Nos. 99-7020(L), 99-7039(CON), 99-7089(CON).United States Court of Appeals, Second Circuit.Argued: September 23, 1999.
Decided: June 5, 2000.
Appeals by private agency and municipal defendants from a judgment of the United States District Court for the Southern District of New York, Kimba M. Wood, Judge, awarding plaintiffs $40,001 against the agency and $10,001 against the municipal defendants for due process violations with respect to removal of foster child from the home of plaintiff foster mother. Appeal by individual defendants from an order denying them qualified immunity. See 49 F. Supp.2d 186 (1999).
JONATHAN M. SOBEL, New York, New York (Howard Seife, Romy Berk, Chadbourne Parke, New York, New York, on the brief), for Plaintiffs-Appellees.
CHRISTOPHER H. CLOUD, New York, New York (Kenneth J. Gormley, Capriano Lichtman Flach, New York, New York, on the brief), for Defendants-Cross-Claimants-Appellants
ALAN G. KRAMS, New York, New York (Jeffrey D. Friedlander, First Assistant Corporation Counsel of the City of New York, Leonard Koerner, Kristin M. Helmers, New York, New York, on the brief), for Defendants-Cross-Defendants-Appellants.
Before: WINTER, Chief Judge, KEARSE, Circuit Judge, and MORDUE District Judge.[*]
KEARSE, Circuit Judge:
 Defendant Cardinal McCloskey Children’s and Family Services (“McCloskey” or the “agency”), and defendants City of New York, New York City Child Welfare Administration (“CWA”), and New York City Department of Social Services (collectively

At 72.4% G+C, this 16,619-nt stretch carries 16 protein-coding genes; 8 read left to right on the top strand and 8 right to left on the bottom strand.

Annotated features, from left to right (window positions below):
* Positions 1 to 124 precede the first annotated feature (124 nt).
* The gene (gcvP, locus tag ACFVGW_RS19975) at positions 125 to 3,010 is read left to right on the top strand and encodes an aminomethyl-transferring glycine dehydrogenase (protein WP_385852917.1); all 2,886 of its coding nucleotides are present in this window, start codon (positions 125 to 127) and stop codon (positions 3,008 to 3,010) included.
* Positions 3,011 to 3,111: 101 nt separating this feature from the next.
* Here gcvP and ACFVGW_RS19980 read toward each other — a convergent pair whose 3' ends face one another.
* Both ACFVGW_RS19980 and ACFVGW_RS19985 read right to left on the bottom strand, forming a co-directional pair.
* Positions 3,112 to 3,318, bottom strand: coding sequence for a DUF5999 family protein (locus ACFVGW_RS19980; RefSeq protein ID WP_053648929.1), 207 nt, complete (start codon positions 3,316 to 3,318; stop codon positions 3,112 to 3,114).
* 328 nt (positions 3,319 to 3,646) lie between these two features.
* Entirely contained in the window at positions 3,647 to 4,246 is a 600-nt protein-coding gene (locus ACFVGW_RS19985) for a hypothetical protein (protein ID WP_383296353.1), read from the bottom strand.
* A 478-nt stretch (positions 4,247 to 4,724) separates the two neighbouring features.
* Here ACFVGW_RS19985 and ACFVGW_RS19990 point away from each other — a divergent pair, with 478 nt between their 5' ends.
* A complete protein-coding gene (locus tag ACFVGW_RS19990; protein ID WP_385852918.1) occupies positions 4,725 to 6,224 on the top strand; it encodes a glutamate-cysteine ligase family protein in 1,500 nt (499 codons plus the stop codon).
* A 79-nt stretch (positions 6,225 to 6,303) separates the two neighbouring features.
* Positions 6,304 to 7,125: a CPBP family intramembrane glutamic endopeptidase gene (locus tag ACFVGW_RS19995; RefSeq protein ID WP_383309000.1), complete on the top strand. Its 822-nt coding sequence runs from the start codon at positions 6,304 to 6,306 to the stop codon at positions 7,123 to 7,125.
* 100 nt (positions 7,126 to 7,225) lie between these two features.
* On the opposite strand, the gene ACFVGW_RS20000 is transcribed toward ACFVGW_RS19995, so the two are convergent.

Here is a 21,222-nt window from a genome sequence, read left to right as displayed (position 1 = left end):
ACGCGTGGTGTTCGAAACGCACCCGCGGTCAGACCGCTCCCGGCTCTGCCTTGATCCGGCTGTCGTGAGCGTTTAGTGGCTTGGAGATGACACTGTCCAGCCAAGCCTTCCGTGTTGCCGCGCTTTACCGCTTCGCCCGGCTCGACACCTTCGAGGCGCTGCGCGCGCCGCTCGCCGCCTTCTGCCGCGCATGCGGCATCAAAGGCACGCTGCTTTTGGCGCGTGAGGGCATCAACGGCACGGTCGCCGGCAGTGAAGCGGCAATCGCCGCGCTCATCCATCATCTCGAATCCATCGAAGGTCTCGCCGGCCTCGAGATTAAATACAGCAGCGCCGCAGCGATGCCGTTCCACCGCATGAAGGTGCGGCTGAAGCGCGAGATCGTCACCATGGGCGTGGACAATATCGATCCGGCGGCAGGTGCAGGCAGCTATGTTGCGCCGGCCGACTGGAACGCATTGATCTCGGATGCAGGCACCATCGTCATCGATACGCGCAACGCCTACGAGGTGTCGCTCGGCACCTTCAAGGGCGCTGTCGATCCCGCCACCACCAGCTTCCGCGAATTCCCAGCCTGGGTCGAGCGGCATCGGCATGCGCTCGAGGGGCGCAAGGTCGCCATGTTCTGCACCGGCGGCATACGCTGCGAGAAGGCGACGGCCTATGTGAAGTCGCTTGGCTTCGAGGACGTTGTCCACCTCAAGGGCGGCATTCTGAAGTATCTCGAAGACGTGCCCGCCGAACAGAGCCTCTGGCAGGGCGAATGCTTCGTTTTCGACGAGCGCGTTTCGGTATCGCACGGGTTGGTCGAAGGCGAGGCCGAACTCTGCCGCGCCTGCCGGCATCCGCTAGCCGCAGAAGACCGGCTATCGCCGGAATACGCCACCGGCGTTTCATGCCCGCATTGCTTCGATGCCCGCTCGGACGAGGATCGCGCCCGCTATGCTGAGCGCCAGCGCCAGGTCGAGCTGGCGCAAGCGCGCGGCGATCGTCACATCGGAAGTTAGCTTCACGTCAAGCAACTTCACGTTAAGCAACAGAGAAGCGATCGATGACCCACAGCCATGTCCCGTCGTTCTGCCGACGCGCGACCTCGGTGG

“the City” or “the City defendants”) appeal from a partial final judgment entered in the United States District Court for the Southern District of New York, Kimba M. Wood, Judge, following a jury verdict awarding plaintiff Sylvia Rodriguez, suing individually and on behalf of her adopted minor child Les Andrew Kelly (“Andrew”), a total of $40,001 in compensatory, punitive, and nominal damages against McCloskey, and a total of $10,001 in compensatory and nominal damages against the City, for due process violations found by the court in connection with the temporary removal of Andrew from Rodriguez’s home when he was her foster child. Defendants Marjorie McLoughlin and Barbara McMurray, employees of McCloskey who were not parties to the trial, appeal from an order of the district court ruling that they are not entitled to qualified immunity on the claims asserted by Rodriguez.
 On appeal, all defendants contend principally that the district court erred in ruling that plaintiffs have a cognizable liberty interest. McCloskey and the individual defendants also contend, inter alia, that plaintiffs, even if they had such an interest, were not denied procedural due process; and the individual defendants pursue their defense of qualified immunity. For the reasons that follow, we conclude that Rodriguez and Andrew did not possess a liberty interest in their foster-parent-and-child relationship, and we therefore reverse the judgment and order of the district court and remand for dismissal of the complaint.
 Andrew, whose father is unknown, was born on March 15, 1990, to a mother who promptly abandoned him. Thirteen days later, McCloskey, an authorized foster care agency for the City, placed Andrew in the home of Rodriguez. Rodriguez soon expressed an interest in adopting Andrew.
A. The Planned Adoption
 Andrew had limited contact with his biological mother, and McCloskey determined that his best interests would be served by adoption. In June 1993, a family court order terminated Andrew’s natural mother’s parental rights and transferred legal guardianship and custody to McCloskey and the City.